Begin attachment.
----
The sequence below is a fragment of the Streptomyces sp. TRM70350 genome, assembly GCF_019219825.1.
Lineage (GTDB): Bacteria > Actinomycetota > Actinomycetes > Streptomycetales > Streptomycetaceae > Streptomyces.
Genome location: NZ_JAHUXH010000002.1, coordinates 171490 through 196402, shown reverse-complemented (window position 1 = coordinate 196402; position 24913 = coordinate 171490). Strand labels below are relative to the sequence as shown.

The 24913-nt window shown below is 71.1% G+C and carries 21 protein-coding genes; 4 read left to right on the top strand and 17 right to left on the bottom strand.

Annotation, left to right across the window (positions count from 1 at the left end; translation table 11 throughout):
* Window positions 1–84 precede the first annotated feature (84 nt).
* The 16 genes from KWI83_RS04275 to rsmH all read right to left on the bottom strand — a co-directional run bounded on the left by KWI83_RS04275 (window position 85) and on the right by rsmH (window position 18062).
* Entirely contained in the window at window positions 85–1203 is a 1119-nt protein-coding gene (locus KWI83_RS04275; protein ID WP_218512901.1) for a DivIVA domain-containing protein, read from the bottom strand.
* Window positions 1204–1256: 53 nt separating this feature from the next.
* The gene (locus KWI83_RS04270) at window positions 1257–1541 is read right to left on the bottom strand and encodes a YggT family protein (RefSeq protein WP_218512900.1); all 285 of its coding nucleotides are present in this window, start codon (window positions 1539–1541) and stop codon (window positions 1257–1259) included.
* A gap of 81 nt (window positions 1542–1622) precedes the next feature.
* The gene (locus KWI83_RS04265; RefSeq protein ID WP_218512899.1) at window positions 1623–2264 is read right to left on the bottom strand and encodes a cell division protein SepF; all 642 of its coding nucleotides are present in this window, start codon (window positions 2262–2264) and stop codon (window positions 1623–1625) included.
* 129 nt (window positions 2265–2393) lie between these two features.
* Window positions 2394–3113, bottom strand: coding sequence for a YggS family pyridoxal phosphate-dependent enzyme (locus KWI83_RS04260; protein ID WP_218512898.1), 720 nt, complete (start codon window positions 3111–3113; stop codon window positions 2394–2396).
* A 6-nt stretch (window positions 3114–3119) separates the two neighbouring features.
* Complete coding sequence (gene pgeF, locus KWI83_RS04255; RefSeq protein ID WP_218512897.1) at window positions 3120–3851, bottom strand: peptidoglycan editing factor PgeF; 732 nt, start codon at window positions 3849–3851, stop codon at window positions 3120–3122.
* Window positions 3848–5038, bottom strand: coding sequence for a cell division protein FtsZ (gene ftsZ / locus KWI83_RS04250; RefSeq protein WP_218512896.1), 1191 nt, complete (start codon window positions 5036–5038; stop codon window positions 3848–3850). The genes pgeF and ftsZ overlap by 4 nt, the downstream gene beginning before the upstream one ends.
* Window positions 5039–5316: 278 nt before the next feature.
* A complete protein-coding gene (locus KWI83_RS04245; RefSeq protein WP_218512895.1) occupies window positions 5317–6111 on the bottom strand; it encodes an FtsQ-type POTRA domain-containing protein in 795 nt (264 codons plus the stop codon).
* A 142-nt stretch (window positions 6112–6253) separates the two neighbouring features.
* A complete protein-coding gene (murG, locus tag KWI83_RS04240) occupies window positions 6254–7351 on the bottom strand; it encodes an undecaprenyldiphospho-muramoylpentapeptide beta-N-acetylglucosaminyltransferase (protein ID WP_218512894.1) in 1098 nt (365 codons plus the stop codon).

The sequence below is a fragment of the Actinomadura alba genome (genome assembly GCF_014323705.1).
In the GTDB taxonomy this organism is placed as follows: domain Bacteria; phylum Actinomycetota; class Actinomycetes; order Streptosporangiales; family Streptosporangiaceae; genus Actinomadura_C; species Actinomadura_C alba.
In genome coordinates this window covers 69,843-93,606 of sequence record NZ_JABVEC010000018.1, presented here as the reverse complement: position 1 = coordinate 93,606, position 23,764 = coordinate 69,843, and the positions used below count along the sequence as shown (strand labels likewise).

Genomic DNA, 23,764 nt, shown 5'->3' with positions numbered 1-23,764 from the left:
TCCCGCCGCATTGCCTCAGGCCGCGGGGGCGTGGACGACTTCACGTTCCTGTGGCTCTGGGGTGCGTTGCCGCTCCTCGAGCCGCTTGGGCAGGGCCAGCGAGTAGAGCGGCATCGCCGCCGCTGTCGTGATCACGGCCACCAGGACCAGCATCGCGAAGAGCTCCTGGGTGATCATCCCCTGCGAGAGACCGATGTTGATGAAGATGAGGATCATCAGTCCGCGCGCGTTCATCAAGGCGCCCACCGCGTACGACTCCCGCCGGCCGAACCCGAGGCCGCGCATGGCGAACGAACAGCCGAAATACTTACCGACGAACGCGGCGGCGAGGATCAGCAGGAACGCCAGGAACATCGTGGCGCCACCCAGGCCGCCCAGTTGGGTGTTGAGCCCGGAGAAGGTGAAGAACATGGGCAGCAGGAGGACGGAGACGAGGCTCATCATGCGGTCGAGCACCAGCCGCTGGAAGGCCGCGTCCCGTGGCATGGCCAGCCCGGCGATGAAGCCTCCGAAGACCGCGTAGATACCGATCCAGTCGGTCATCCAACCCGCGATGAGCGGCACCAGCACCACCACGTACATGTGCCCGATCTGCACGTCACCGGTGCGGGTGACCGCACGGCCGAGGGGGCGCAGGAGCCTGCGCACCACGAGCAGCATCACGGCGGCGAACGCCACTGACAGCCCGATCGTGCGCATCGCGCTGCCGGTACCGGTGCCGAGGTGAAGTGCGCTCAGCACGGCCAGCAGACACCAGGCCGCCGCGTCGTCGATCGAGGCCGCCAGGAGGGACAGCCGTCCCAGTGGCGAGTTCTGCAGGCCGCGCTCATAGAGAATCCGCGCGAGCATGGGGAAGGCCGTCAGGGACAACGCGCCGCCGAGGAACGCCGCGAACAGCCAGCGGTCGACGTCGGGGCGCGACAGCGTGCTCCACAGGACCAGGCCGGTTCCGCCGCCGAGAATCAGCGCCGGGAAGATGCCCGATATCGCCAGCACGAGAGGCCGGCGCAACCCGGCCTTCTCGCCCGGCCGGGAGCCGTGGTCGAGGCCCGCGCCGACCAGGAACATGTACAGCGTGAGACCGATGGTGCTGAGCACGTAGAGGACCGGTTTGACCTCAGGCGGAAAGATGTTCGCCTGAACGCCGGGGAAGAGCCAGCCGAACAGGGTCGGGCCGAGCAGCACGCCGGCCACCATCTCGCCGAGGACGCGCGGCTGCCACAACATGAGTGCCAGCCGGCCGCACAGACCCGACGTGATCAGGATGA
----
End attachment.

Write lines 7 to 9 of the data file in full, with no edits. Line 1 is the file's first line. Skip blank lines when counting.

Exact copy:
* The 16 genes from KWI83_RS04275 to rsmH all read right to left on the bottom strand — a co-directional run bounded on the left by KWI83_RS04275 (window position 85) and on the right by rsmH (window position 18062).
* Entirely contained in the window at window positions 85–1203 is a 1119-nt protein-coding gene (locus KWI83_RS04275; protein ID WP_218512901.1) for a DivIVA domain-containing protein, read from the bottom strand.
* Window positions 1204–1256: 53 nt separating this feature from the next.